Engineers have been talking about quantum computing—the ability to do computing on bits that show quantum entanglement and thus can potentially be on and off at the same time—for decades. In recent years, that promise has gotten closer to reality as a result of the development of quantum annealing systems like those manufactured by D-Wave, the general purpose quantum processors being developed by companies such as IBM and Intel, and attempts to create new programming languages designed for quantum computing.

At CES earlier this month, Intel announced it had a system with 49 qubits—or bits that have existed in a quantum state—in a partnership with Netherlands-based Qutech. This new system, called Tangle Lake, is a big step up from just two months ago, when the company announced a 17-qubit system.

But some were more interested to see IBM’s display of its quantum computing progress, as the company had recently announced a 50-qubit system, and perhaps more importantly, has some general quantum computing devices that its customers can actually use.

IBM Research Labs

IBM Research’s Jeff Welser who helped design this 50 Qubit prototype describes how it works. Source PC Magazine.

What’s actually available to developers and researchers right now is a 16-qubit version of the machine that is accessible through a website, as well as a 20-qubit version that specific customers can use, including partners such as JSR and Hitachi Metals. These systems are actually housed at IBM’s research facility in Yorktown Heights, NY. The 50-qubit version is expected to be available to partners later this year.

It’s not only the number of qubits that matters, Welser said, but the amount of time the system is in “coherence” to generate results. In practice, he said, you run the same calculations multiple times and average the results. The combination of the number of qubits, the number of simultaneous entanglements, and the error rate creates the “quantum volume” that is really important for solving problems.

Welser claimed that with a 50-100 qubit system, users will be able to do things that aren’t possible with conventional computers.


Quantum computing is not the kind of thing that will impact most organizations for another few years, but the presentation at CES offered a fascinating glimpse into some specific applications that will shortly be possible, as well as a possible future for more general computing.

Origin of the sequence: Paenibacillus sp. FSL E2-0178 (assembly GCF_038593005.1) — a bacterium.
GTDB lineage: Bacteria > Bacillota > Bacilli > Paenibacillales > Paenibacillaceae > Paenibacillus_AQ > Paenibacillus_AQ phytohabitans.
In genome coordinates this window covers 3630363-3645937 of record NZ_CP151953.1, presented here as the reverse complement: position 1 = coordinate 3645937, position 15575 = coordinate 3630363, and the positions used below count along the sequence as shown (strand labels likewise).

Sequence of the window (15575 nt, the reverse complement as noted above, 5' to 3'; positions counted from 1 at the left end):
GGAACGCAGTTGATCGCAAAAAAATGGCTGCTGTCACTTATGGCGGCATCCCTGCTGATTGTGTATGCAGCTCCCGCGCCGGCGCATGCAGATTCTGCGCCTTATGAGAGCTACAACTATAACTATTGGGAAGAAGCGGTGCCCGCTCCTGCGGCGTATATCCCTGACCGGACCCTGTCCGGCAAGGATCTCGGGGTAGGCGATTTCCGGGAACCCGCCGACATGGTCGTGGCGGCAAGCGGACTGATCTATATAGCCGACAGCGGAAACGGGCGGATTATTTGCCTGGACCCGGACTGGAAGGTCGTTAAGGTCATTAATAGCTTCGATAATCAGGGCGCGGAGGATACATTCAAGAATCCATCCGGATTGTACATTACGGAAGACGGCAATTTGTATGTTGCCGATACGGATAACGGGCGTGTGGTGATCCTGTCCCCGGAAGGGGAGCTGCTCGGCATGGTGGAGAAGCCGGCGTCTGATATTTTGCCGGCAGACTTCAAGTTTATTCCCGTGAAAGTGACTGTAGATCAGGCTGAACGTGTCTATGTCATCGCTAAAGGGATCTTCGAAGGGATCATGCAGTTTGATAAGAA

Welser said the first real application is likely to be material analysis using quantum chemistry, and in particular the simulation of different kinds of polymers and new alloys. That’s because you can simulate weight, strength, and other properties, which was previously an effort that involved a lot of trial and error. Quantum computers excel in this area because they can untangle the complexities of molecular and chemical interactions. 

Other possible applications for systems with limited numbers of qubits include deep learning, because error correction isn’t as important.

You often hear about how quantum computing can break many of today’s encryption algorithms. Welser acknowledges that may be the case, but said you’d need a million-qubit system to do so, meaning this won’t be a real problem for many years. (In the meantime, lots of organizations are working on deploying algorithms that won’t be affected; the hope is that these new algorithms will be in place before the quantum computers are ready.)

Ultimately, as was demonstrated at CES 2018, quantum computing won’t replace our everyday laptops and smart phones but it’s capacity to solve complex problems will open up a whole universe of information, transforming our view on the world and the way we navigate it.

IBMQ is Global

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IBM’s Q Research has gone global: 12 labs on six continents are collaboration hubs where more than 3,000 researchers cross-pollinate ideas that lead to major breakthroughs in quantum computing.

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Reference: PC Magazine